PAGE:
Programme and lecturers

Monday 5 July

New modes of Governance for Research and Education

Jürgen Enders (CHEPS)

Traditional ways of governing society, politics and economy are changing, sometimes referred to as the shift from government to governance as well as shifts in governance. In my presentation I will make an attempt to contribute, from a certain perspective on governance studies, to the ongoing debate on the modern university and to look for the strengths and weaknesses of this approach for higher education studies. Following respective developments in our field reveals that higher education studies have build on and contributed to this debate. It has developed from early notions of planning, steering, and implementation in the narrow sense to a framework that conceptualises policy processes from a multi-level and multi-actor perspective. In a different genealogy, it is build as well on the discovery of principle modes of coordinating social actions, or basic forms of social order within the unholy trinity of ‘hierarchies, markets, and networks’.

Tuesday 6 July

European Research and Education Area, the Bologna declaration and the Lisbon strategy : developments (working title)

Marek Kwiek

The process of creating the European Higher Education Area and the European Research Area can be viewed as the process of the redefinition of roles and missions of the institution of the university in increasingly market-driven and knowledge-based European societies and economies. Both teaching and research are undergoing substantial transformations today and the institution of the university, on both global and European scale, may not be able to avoid the transformation of its functioning. What we are witnessing right now is far-reaching convergence between the emergent common European higher education and research space and the so-called Lisbon strategy of the EU with its clearly economic agenda. It is useful to view the processes from the perspective of global transformations of higher education (and of R&D policies) and from that of global redefinition of the role of the public sector in general in emergent slimmer welfare states.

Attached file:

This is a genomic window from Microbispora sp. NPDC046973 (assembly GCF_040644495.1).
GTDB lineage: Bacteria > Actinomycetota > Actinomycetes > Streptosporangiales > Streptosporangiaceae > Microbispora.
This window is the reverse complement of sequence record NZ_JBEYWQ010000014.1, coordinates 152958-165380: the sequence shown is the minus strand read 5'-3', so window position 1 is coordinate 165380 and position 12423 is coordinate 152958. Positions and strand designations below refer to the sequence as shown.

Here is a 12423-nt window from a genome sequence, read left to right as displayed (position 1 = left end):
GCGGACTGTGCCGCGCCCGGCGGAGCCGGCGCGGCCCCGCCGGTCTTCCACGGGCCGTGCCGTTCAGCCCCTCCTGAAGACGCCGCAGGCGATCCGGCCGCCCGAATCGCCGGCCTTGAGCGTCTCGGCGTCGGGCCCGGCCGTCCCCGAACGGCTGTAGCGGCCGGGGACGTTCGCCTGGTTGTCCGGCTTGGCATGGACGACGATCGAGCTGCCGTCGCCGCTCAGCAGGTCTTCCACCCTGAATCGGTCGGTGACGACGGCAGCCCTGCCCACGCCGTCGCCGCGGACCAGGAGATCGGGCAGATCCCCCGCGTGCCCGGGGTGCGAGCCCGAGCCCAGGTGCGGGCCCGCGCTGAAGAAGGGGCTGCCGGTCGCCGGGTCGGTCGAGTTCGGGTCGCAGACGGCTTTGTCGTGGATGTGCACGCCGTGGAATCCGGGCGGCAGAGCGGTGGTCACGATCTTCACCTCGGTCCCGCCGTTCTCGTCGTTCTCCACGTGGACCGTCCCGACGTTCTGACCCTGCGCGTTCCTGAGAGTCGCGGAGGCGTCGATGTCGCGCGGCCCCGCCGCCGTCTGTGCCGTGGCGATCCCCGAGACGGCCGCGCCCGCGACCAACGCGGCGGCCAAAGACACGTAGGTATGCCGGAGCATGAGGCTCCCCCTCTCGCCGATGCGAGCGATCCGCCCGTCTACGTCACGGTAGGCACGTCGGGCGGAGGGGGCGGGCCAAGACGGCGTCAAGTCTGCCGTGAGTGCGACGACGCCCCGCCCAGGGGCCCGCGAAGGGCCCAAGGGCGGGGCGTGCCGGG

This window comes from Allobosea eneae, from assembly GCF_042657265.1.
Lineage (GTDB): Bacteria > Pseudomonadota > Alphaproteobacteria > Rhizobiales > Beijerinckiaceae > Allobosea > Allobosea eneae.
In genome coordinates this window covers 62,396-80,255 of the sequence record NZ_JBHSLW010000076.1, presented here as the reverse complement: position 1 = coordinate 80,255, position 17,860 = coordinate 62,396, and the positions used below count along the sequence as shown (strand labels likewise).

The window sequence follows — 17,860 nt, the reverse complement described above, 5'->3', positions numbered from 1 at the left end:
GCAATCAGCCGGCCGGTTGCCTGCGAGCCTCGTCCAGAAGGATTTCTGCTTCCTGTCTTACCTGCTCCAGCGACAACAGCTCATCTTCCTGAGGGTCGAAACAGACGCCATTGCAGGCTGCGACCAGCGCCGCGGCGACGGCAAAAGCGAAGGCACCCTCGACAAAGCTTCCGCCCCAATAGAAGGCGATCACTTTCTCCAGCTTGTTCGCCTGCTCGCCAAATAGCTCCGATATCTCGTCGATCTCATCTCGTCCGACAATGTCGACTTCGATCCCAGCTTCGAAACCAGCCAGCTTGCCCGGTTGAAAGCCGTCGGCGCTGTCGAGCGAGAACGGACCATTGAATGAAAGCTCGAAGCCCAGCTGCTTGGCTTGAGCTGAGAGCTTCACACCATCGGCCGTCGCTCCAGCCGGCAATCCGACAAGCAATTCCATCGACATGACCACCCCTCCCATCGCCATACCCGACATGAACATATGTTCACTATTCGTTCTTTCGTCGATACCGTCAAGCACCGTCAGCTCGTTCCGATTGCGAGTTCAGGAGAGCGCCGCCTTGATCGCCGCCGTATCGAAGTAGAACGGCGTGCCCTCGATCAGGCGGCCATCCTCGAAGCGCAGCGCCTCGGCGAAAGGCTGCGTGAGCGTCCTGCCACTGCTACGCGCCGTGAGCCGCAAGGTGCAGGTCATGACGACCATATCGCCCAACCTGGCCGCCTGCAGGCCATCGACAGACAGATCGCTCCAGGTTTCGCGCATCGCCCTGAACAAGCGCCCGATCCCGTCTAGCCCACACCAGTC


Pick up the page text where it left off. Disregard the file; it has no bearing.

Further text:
Wednesday 7 July

Changes in research & knowledge production and in research performing institutions (especially higher education institutions)

Arie Rip

Changes in the organisation of research, in the interactions with old and new stakeholders, and in the modes of knowledge production (note that ‘knowledge’ is broader than ‘science’!) occur, and appear to be more striking in the last decade or so than before.

There are various attempts at diagnosis of ongoing changes. The empirical support for the various diagnoses has been suggestive rather than conclusive. What appears to be clear, however, is an opening up of an earlier, stabilized and often inward looking regime of knowledge production. Phrasing it in this way also implies that one could look for signs of “closure”, that is, stabilisation of elements of a new regime, and inquire whether this is the right direction. My own view is that we should avoid too rapid closure at the moment and continue entertaining heterogeneity and experimenting.

Thursday 8 July

Impertinent Questions: Intersections of Curriculum Theory and Practice

Lisa Lattuca (Penn State)

Lisa Lattuca will focus on innovation and education, discussing transformations in our educational systems, like the move from a front end to a life-span model and from curricula to learning pathways.

Learning, understood to include the activities not only of students in courses but also of professors engaged in research and teaching, is influenced by the contexts in which it occurs. Changes in educational structures, policies, and practices, because they can profoundly affect the contexts in which learning takes place therefore should be analyzed in terms of how well they promote effective learning. Recent perspectives that view learning as an inherently social activity, rather than primarily an act of individual cognition, provide a useful analytical lens for such an assessment, and may suggest necessary correctives for structures and practices that constrain more than they enable learning and innovation.